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Sports Business

Indians could be headed for all-time attendance record

March 26, 2014
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The Indianapolis Indians finished their 2013 season with the highest overall regular-season attendance of all 176 Minor League Baseball teams.

Can it get any better than that? Yes, it can.

With the April 10 home opener approaching, season ticket sales are running 6.5 percent over last year, and group sales are up 24 percent, said Indians General Manager Cal Burleson.

That’s saying something. Last year, the AAA farm club of the Pittsburgh Pirates drew 637,579 fans (8,980 per game) through the turnstiles. The Tribe’s 2013 home attendance was the best single-season total since the team’s championship campaign in 2000.

Though Indians executives aren’t the type to hype projections, they have an eye on an all-time attendance record at Victory Field this year. The Indians’ record home attendance was 658,250 in 1999. Victory Field opened July 11, 1996.

The Indians have a couple of things going for themselves in the ticket sales department. First,the team uses a ticketing system from Hicksville, N.Y.-based Glitnir Ticketing Inc. that, according to Burleson, is one of the most efficient in all of baseball.

That allows the team to keep ticket prices—and service charges—down, Burleson said, which led the Indians to top all Minor League Baseball team in Internet sales last year. That system—along with a strong team and a bevy of promotions—should keep the Indians toward the top of Minor League Baseball attendance again this year.

The Indians are looking to boost their Internet ticket sales even more this yearby offering fans $2 off on tickets bought at least one day before the game. That’s double the discount the team offered last year for advance-sale tickets, and team officials think it will have a positive impact on overall attendance.

“We’re trying to incentivize people to make a commitment early to come to the game,” Burleson explained. “We have had a positive reaction from the fans in the last couple years we offered this, so we increased the incentive.”

Tickets bought in advance will be $14 for a box seat and $10 for a reserved seat. Game day, those same tickets will cost $16 and $12. Last year, the Indians sold 25 percent of their tickets on game day.

The Indians also should benefit from a back-loaded home schedule, with more home games in the summer and early fall than in the spring, when weather is iffier.

“We think it’s a really good schedule in terms of selling tickets,” Burleson said. “It’s certainly better than 2013, which was one of the most challenging schedules we’ve had with so many (home) games in April.”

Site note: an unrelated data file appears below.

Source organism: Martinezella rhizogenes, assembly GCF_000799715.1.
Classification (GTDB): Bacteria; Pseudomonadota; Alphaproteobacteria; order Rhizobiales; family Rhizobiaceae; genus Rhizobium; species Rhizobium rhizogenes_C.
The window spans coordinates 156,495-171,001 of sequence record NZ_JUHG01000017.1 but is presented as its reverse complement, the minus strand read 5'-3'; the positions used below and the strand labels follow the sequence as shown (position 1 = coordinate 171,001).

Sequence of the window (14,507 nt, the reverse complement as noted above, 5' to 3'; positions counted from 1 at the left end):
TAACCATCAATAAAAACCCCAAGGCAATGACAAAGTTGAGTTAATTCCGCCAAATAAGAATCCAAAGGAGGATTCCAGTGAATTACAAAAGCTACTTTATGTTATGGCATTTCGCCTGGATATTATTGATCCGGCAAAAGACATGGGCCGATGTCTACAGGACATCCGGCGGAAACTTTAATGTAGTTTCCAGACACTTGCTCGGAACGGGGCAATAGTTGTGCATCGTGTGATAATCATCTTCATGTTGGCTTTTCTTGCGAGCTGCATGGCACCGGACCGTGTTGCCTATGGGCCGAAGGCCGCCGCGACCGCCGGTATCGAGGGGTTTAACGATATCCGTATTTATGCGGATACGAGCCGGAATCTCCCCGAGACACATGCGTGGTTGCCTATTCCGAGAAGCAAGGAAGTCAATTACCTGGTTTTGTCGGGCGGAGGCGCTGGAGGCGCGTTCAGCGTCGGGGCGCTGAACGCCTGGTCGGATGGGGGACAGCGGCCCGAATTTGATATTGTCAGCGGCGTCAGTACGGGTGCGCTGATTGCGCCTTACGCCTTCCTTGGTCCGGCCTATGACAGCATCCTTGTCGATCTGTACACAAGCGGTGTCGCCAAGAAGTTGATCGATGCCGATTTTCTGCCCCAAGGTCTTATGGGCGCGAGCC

This year, the Indians have 13 of 27 games in April at Victory Field. Last year, the Tribe had 19 home games in April. Shifting those six home games into the summer months can add 12,000 to 15,000 onto the Indians’ attendance.

The Indians also have a huge July 4 weekend homestand. For years, the Indians have lobbied their league for a July 4 home game. And for years, that game has drawn north of 14,500 fans to Victory Field.

This year, the Indians will host home games on July 4, 5 and 6. With those games falling on Friday, Saturday and Sunday—and the team extending the July 4 fireworks festivities to those other two games—team officials are hoping for larger-than-normal crowds all three nights.

The Indians also are confident a new Wi-Fi system this year will draw more fans. Not only will fans at Victory Field be able to better use their wireless and cellular devices, but the Indians also hope to use the system to connect with fans during the game in a new way—through trivia contests, special offers and other initiatives.

“We’ll walk before we run with it,” Burleson said. “But we’re definitely looking at doing some things to enhance the fan experience.”

In addition, the Indians have upped the ante on their popular autograph nights; bringing in the likes of retired baseball all-stars Eric Davis, Al Kaline, Bruce Sutter, Bill Buckner and Ferguson Jenkins. The Indians recently signed a deal with AT&T to sponsor the autograph nights.

“Those have been really popular with a range of fans, but especially with adults,” Burleson said. “And we expect them to continue to be a draw this year.”

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